Never Wash Your Jeans…What Do You Think?

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Levi’s CEO Chip Bergh recently said he had on a pair of denim jeans that were a year old and that they had never been washed, while attending Fortune’s Brainstorm Green conference in Laguna Niguel, California.

He went on to say you should very seldom machine wash denim, which can break down fibers, fade colors and that less washing equals greater environmental sustainability. Instead, he recommends spot cleaning with a sponge or toothbrush with a bit of detergent and air drying.

For some, this brought an immediate “ick” response. Never wash your jeans? But what about odors, germs and dirt?

According to, water itself will wash away your denim’s dye over time and soap will hasten the process. They suggest you try soaking your jeans in cold water and vinegar instead of washing them. To do, add 1 cup distilled white vinegar to a cold water bath and soak jeans for about an hour. Then hang or lay flat to dry. (The vinegar odor dissipates when dried.) If that’s too much trouble to go to, they say you can also toss the jeans in the washer with 1 cup vinegar and to use the hand-wash setting…but don’t add detergent. But again, do this as seldom as possible. If the jeans just need a bit of freshening, they suggest you hang them in the bathroom while you shower.

I had read that freezing items like stuffed animals could kill dust mites but what about bacteria? According to the Mayo Clinic, freezing nonwashable items for 24 hours can kill dust mites and some bacteria but it won’t remove allergens or all bacteria. Most bacteria must be heated for it to be removed. Bacteria is the prime cause of odor on your jeans but the bacteria won’t hurt you. According to the Smithsonian, bacteria that sloughs off our skin causes odors. Bacteria transfers with the sloughed-off skin cells onto the denim, which can then cause odor.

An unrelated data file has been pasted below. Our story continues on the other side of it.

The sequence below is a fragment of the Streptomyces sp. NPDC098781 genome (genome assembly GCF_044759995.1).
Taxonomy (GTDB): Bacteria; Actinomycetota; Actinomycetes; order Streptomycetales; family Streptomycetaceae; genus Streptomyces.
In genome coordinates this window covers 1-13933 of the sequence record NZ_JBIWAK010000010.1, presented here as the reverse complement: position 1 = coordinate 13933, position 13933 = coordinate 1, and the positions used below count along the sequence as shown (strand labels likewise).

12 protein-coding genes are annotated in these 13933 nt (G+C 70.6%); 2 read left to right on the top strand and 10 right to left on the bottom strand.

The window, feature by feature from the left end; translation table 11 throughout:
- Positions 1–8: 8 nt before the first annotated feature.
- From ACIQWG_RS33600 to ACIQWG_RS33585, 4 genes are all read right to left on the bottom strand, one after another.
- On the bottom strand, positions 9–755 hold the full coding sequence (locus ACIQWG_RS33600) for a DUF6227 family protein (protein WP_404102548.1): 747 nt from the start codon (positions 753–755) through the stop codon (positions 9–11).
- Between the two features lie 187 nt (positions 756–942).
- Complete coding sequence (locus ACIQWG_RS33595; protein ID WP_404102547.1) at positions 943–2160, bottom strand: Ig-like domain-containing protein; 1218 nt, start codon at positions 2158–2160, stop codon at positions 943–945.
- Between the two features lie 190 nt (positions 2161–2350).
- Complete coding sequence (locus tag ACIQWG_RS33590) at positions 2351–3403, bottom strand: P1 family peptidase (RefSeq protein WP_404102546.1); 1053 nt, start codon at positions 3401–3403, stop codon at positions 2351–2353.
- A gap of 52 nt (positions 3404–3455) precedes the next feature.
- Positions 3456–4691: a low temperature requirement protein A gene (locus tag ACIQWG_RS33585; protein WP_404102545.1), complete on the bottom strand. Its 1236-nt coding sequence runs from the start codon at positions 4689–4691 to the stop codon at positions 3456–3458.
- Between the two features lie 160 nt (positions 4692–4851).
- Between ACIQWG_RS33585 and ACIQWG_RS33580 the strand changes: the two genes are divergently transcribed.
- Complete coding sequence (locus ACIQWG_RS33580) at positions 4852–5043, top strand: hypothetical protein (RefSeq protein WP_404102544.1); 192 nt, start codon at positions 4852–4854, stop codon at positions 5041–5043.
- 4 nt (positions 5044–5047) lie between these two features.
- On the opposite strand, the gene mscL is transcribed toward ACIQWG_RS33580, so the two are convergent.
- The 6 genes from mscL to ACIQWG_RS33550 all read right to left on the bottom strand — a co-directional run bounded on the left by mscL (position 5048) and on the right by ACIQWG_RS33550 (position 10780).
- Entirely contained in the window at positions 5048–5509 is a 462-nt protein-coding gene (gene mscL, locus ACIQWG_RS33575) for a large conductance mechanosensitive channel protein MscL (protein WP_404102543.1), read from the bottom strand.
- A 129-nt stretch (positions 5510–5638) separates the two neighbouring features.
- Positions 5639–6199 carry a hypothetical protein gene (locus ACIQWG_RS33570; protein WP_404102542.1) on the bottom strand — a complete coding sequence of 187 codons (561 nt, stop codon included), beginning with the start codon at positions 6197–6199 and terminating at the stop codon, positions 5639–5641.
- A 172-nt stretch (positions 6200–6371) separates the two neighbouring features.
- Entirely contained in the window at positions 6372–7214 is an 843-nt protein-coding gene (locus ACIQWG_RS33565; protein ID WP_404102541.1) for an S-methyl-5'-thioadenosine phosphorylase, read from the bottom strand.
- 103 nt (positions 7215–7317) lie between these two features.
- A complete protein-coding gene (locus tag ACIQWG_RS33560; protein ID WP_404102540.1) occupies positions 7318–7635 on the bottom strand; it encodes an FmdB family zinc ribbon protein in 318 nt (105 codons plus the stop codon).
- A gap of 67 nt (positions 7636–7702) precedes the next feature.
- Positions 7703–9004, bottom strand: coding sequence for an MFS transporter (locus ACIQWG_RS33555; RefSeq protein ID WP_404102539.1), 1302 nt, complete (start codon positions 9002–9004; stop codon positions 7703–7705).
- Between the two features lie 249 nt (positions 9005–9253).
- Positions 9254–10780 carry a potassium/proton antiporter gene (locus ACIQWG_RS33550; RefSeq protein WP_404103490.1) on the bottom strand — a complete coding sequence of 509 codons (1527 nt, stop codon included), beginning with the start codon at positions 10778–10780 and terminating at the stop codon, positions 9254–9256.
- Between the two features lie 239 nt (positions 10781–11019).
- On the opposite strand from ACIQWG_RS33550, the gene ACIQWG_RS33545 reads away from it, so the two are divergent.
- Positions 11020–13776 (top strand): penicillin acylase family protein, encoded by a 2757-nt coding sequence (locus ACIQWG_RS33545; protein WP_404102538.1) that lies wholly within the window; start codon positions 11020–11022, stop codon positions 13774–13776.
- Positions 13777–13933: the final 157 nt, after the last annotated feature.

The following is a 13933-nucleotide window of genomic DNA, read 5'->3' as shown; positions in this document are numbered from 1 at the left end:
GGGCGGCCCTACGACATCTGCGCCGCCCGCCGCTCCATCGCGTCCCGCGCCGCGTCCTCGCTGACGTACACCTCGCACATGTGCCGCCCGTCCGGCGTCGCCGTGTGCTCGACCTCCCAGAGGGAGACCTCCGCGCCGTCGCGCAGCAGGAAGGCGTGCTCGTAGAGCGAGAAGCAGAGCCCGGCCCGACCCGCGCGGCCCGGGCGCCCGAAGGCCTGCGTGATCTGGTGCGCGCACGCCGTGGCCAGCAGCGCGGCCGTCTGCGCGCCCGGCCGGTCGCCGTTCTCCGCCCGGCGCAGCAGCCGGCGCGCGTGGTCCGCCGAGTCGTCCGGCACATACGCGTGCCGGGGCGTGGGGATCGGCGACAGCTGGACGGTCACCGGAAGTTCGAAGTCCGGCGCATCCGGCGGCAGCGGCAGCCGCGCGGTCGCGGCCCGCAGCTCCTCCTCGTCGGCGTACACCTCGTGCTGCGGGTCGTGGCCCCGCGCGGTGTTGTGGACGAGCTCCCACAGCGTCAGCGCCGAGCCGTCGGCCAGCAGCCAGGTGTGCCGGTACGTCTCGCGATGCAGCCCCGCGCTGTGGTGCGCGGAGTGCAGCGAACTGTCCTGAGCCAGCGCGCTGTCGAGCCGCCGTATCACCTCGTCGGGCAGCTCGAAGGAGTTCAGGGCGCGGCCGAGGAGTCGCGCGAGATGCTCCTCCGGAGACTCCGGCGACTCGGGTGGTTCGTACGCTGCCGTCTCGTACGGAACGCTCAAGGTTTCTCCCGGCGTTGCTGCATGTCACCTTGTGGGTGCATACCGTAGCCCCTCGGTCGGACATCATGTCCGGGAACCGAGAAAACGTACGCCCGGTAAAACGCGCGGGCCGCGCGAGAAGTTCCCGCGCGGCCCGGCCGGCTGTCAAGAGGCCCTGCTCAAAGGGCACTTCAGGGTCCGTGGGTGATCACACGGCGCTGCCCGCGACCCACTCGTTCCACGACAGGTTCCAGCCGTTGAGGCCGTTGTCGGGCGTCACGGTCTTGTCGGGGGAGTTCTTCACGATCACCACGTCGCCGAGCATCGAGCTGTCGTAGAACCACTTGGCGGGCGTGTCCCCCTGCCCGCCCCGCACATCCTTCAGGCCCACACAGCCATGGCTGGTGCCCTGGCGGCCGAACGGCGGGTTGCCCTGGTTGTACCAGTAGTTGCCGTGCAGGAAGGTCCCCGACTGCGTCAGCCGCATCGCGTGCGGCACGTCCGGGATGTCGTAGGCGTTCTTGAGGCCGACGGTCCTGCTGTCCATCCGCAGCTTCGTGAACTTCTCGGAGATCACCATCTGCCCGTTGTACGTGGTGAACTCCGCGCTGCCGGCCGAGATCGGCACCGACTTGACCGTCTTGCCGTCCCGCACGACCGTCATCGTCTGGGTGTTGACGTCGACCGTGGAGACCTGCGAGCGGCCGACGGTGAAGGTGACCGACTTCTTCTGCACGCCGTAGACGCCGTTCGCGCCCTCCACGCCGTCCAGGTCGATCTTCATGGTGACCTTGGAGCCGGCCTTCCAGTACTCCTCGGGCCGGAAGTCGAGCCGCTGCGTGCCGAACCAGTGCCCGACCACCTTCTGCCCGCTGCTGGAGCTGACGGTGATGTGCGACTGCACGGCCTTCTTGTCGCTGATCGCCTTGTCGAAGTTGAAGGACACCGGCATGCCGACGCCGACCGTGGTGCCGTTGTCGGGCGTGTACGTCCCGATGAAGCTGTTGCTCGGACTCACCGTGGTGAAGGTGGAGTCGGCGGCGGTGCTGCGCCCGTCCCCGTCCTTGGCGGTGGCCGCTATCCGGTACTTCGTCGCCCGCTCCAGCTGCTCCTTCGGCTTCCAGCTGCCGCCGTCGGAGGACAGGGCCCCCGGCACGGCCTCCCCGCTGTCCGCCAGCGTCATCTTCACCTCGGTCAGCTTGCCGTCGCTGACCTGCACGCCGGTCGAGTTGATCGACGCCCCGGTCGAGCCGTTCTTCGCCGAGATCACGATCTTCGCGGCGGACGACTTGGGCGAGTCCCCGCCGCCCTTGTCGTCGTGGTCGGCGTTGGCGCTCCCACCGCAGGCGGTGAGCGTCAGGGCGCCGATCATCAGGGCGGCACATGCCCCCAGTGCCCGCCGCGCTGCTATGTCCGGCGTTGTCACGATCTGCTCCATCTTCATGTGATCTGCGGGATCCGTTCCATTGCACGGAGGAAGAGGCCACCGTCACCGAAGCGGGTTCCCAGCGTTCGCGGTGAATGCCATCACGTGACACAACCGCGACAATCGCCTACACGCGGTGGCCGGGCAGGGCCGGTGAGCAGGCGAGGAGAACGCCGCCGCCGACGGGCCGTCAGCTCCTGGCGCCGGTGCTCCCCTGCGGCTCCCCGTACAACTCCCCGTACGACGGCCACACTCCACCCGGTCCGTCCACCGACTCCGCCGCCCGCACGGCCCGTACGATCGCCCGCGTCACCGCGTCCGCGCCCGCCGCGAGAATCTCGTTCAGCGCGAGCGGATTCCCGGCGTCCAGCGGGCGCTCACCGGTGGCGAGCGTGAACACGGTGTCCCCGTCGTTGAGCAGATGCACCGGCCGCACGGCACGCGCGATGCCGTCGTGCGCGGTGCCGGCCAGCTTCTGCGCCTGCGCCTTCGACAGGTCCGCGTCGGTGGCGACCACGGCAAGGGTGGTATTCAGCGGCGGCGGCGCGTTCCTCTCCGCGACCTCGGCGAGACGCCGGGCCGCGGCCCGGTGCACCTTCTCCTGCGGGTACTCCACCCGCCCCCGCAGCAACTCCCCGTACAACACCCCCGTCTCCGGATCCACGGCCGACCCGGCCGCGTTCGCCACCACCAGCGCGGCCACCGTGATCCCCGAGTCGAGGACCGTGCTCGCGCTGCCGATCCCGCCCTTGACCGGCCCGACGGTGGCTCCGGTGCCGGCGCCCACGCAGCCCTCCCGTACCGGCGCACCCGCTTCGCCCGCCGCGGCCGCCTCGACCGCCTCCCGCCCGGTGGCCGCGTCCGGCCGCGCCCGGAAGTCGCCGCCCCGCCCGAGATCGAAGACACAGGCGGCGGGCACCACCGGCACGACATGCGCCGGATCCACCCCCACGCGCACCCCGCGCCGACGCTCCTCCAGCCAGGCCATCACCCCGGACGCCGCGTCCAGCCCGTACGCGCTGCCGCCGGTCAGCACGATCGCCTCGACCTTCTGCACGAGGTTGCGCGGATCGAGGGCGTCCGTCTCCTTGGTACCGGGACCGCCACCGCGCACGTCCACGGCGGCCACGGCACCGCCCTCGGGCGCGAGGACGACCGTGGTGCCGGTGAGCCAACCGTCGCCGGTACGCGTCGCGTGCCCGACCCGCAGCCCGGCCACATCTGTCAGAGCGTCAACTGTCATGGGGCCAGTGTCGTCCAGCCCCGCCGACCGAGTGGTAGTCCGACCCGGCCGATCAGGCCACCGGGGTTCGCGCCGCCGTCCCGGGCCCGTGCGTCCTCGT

Besides the water and vinegar method of cleaning your jeans, a few other suggestions…

  • Spot clean stains by applying a laundry stain removing product directly to the soiled area. Wait a few minutes and then use a clean, damp cloth to saturate the area and scrub away the stain.
  • Hand wash jeans by filling a tub with 6 inches of warm water and mix with a capful of gently laundry detergent, like you’d use on baby clothes. Submerge the jeans in the tub, stretched out flat and soak for 20 minutes. Rinse well with warm water, squeeze out the water and hang to dry. (Personally, this seems like a lot of work!)
  • Wash jeans on delicate setting with cold water and gentle laundry detergent. Hang to dry.

Or, as Mr. Bergh does, simply don’t wash them.

The dryer is not good for your jeans either. The heat shrinks denim and tumbling leads to unnecessary wear and tear. On nice days, hang your jeans outside. Now some stretch jeans lose their shape after you wear them a couple of times so if you do want a bit of shrinkage, put them in the dryer on the lowest setting. Turn them inside out which will cut down on the friction to the outside of the fabric.

Of course all of these methods are for jeans you’ve worn under “normal conditions.” If you’re gardening or fishing and then gutting those fish in your denim, chances are they are going to not only smell, but be really dirty and need a washing machine. And if you’re doing those kind of activities in “those” pair of jeans, chances are they aren’t your “good” jeans so it may not be as important to keeping them looking good. (I personally buy my “gardening & work” jeans at the thrift stores, knowing I’m going to abuse them.)

So, what do you think about not washing your jeans? How often do you launder them if you do? Have any cleaning tips to share? And would you ever go a year without tossing those jeans in a washing machine?

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